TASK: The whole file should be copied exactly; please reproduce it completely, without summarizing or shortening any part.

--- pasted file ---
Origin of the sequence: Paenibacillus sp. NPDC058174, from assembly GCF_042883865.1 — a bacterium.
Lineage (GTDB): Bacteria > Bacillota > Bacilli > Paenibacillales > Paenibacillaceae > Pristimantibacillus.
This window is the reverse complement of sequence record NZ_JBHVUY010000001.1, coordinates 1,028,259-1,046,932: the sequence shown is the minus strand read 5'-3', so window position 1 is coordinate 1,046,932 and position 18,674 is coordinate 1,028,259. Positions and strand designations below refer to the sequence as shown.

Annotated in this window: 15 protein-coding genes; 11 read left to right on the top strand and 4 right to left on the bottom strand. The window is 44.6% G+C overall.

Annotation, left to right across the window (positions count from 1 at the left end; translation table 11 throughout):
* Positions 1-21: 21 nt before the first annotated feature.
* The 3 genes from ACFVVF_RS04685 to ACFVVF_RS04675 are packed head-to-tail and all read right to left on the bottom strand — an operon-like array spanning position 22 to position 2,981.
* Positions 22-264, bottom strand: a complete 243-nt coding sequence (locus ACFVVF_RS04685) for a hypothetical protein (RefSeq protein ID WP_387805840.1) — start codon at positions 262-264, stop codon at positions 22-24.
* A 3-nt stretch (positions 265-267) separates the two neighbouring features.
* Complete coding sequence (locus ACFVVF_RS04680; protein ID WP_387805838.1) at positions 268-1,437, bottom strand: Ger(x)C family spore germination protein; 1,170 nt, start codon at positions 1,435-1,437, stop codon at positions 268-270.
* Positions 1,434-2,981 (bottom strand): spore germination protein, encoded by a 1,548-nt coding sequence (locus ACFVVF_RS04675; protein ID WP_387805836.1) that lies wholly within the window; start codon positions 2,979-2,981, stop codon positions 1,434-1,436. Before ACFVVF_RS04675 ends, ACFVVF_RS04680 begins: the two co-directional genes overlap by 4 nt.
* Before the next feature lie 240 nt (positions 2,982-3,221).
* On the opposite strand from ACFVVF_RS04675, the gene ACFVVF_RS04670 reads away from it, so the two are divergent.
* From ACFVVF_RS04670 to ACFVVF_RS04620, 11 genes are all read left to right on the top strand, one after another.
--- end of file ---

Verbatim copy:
Origin of the sequence: Paenibacillus sp. NPDC058174, from assembly GCF_042883865.1 — a bacterium.
Lineage (GTDB): Bacteria > Bacillota > Bacilli > Paenibacillales > Paenibacillaceae > Pristimantibacillus.
This window is the reverse complement of sequence record NZ_JBHVUY010000001.1, coordinates 1,028,259-1,046,932: the sequence shown is the minus strand read 5'-3', so window position 1 is coordinate 1,046,932 and position 18,674 is coordinate 1,028,259. Positions and strand designations below refer to the sequence as shown.

Annotated in this window: 15 protein-coding genes; 11 read left to right on the top strand and 4 right to left on the bottom strand. The window is 44.6% G+C overall.

Annotation, left to right across the window (positions count from 1 at the left end; translation table 11 throughout):
* Positions 1-21: 21 nt before the first annotated feature.
* The 3 genes from ACFVVF_RS04685 to ACFVVF_RS04675 are packed head-to-tail and all read right to left on the bottom strand — an operon-like array spanning position 22 to position 2,981.
* Positions 22-264, bottom strand: a complete 243-nt coding sequence (locus ACFVVF_RS04685) for a hypothetical protein (RefSeq protein ID WP_387805840.1) — start codon at positions 262-264, stop codon at positions 22-24.
* A 3-nt stretch (positions 265-267) separates the two neighbouring features.
* Complete coding sequence (locus ACFVVF_RS04680; protein ID WP_387805838.1) at positions 268-1,437, bottom strand: Ger(x)C family spore germination protein; 1,170 nt, start codon at positions 1,435-1,437, stop codon at positions 268-270.
* Positions 1,434-2,981 (bottom strand): spore germination protein, encoded by a 1,548-nt coding sequence (locus ACFVVF_RS04675; protein ID WP_387805836.1) that lies wholly within the window; start codon positions 2,979-2,981, stop codon positions 1,434-1,436. Before ACFVVF_RS04675 ends, ACFVVF_RS04680 begins: the two co-directional genes overlap by 4 nt.
* Before the next feature lie 240 nt (positions 2,982-3,221).
* On the opposite strand from ACFVVF_RS04675, the gene ACFVVF_RS04670 reads away from it, so the two are divergent.
* From ACFVVF_RS04670 to ACFVVF_RS04620, 11 genes are all read left to right on the top strand, one after another.